If $n! = 3! \times 5! \times 7!,$ what is $n?$

The answer is 10.

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Good! Since you already know that the answer is $10$ , to show less work, can you prove that $3! \times 5! = 8 \times 9 \times 10$ ?

(3!)(5!)(7!)=10! (3!)(5!)=10!/7!=8x9x10

Brigham Lucero
- 6 years, 1 month ago

However this is a very specific case in which the general equation "n!=a! * b! * c!" has an actual integer solution.

For example, try to solve it for n! = 4! * 5! * 6! or for n! = 2! * 4! * 6!, I think you can't

Roberto Carrasco
- 5 years, 12 months ago

no factorial identities?

Eka Kurniawan
- 6 years, 1 month ago

By rearranging the prime factors of $3!\times5!$ , we get $(1\times1)\times(2\times2\times2)\times(3\times3)\times(5\times2) = 8\times9\times10$

Feathery Studio
- 6 years, 1 month ago

1
*
2
*
3
*
1
*
2
*
3
*
4
*
5 = (5
*
2)
*
(4
*
2)
*
(3
*
3
*
1
*
1)=8
*
9
*
10

Akash Taru Das
- 6 years, 1 month ago

what's that ?
what's the meaning of !
and how 3! = 1
*
2
*
3 in your example ? how get this ?

marina rasmy
- 6 years, 1 month ago

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$n!$ refers to factorials, where positive integer $n$ is multiplied by all integers from $1$ to $n$ .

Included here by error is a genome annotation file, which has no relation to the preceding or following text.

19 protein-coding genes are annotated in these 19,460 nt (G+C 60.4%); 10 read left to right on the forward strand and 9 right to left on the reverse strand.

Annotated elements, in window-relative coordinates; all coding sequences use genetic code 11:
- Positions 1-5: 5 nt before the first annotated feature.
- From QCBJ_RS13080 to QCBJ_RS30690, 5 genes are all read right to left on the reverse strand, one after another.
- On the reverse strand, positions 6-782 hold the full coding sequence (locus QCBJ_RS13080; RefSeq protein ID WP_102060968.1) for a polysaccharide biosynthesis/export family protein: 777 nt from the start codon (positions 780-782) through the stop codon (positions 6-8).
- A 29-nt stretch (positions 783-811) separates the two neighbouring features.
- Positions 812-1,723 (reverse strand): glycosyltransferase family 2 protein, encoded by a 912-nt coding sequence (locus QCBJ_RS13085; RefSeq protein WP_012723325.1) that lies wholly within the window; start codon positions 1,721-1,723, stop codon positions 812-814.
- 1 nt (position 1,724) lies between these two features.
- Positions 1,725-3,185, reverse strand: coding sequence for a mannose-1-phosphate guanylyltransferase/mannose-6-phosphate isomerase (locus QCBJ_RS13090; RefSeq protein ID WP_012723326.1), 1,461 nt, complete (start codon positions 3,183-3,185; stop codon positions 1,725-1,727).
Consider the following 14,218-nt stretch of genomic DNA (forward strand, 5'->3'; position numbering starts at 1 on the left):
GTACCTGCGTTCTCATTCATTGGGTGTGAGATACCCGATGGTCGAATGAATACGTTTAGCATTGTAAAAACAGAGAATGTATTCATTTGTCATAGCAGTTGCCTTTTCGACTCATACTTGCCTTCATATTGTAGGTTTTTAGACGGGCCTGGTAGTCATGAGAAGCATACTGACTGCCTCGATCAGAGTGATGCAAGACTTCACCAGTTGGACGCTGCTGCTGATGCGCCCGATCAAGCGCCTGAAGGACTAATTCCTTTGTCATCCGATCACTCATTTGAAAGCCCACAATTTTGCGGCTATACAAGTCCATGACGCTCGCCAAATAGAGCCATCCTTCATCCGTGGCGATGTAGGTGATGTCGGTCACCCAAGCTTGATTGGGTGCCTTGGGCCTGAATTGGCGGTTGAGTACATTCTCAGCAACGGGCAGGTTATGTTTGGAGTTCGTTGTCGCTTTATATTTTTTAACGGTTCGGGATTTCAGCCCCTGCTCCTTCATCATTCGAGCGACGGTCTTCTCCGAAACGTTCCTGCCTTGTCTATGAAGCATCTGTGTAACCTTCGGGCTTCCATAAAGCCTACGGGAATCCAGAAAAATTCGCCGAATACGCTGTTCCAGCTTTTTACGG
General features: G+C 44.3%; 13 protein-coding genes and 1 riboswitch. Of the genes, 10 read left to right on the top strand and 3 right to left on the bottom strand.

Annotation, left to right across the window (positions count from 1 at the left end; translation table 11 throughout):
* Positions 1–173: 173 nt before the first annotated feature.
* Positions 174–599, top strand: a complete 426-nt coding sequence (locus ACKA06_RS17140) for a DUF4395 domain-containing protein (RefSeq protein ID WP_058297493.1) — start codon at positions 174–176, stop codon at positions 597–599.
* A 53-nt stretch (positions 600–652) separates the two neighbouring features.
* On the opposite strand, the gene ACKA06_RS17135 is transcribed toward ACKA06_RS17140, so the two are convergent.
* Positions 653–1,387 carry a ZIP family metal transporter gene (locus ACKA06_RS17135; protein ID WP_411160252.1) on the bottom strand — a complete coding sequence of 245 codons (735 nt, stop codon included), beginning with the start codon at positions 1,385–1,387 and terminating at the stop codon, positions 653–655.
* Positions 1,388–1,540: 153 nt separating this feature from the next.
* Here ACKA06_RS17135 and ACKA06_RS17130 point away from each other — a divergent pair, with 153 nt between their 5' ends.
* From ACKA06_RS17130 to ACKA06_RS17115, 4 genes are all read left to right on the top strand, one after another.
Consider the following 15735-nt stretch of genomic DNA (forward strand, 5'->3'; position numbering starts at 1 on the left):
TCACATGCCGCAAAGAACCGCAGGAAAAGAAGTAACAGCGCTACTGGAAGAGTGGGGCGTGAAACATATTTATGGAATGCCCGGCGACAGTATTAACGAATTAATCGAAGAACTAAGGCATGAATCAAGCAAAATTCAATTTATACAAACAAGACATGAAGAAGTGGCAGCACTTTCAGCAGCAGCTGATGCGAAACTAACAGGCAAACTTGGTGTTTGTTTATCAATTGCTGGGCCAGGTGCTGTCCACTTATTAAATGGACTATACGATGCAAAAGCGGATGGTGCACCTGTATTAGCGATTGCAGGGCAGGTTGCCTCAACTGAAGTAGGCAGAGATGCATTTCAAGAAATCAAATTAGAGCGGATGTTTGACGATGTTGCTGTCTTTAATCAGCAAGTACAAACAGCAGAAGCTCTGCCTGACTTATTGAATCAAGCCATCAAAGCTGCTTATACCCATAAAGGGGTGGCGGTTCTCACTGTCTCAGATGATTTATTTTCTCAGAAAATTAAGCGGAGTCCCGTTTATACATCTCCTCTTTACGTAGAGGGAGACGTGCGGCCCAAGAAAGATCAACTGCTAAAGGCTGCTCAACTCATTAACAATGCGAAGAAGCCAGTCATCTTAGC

Feathery Studio
- 6 years ago

He's omitted the × signs. By 1
*
2
*
3
*
1
*
2
*
3
*
4
*
5
*
= (
*
5
*
2)(
*
4
*
2)(
*
3
*
3
*
1
*
1)=8
*
9
*
10 he means 1×2×3 × 1×2×3×4×5 = (5×2)(4×2)(3×3×1)=8×9×10. It's a little difficult to see, but he uses alternating italics to separate the terms, except for the It confused me too at first, not least because the notation is a bit inconsistent, ie the inclusion of (33
*
1
*
1). As 1 is the identity it can easily be omitted, but if you're going to include it, you should always include it.

Nicholas Pretzel
- 6 months, 2 weeks ago

! Means factorial let m! Then m! =1×2×3×4×.........(m-2)×(m-1)×m

abhishek sahoo
- 6 years ago

We can see that $3! \times 5! = 6!$ as $3! = 6$ .

So, we need to find $6! \times 7!$ . Looking at the factors of this number, we see that $n < 11$ as there is no factor of 11 in $3!$ , $5!$ or $7!$ .

So, $n$ is 8,9 or 10. Now, we can see that $n!$ has 2 factors of 5 (one from $5!$ , one from $7!$ ).

Therefore, $n$ cannot be 8 or 9 as $8!$ and $9!$ only have one factor of 5. So, $\boxed{n = 10}$ .

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Great work of bounding!

3! * 5! * 7!

= (2 * 3) * (2 * 3 * 4 * 5) * 7!

= (2 * 4) * (3 * 3) * (2 * 5) * 7!

= 7! * 8 * 9 * 10

= 10!

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True. Alternatively if we remember the 10th row of the pascal triangle, we see that $\dbinom{10}{3} = 120 = 5!$ , then the answer is immediate.

$7!*5!*3!=7!*(4*2)*(3*3)*(5*2)=7!*8*9*10=10!$

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3! * 5! * 7! Should be larger than 7! and already knowing that the result itself takes the form of n! we rearrange from the beginning.

7! * (3! * 5!).

P.S. Remember we have done no calculation yet so this step takes virtually no time at all (which is how basically human brain works)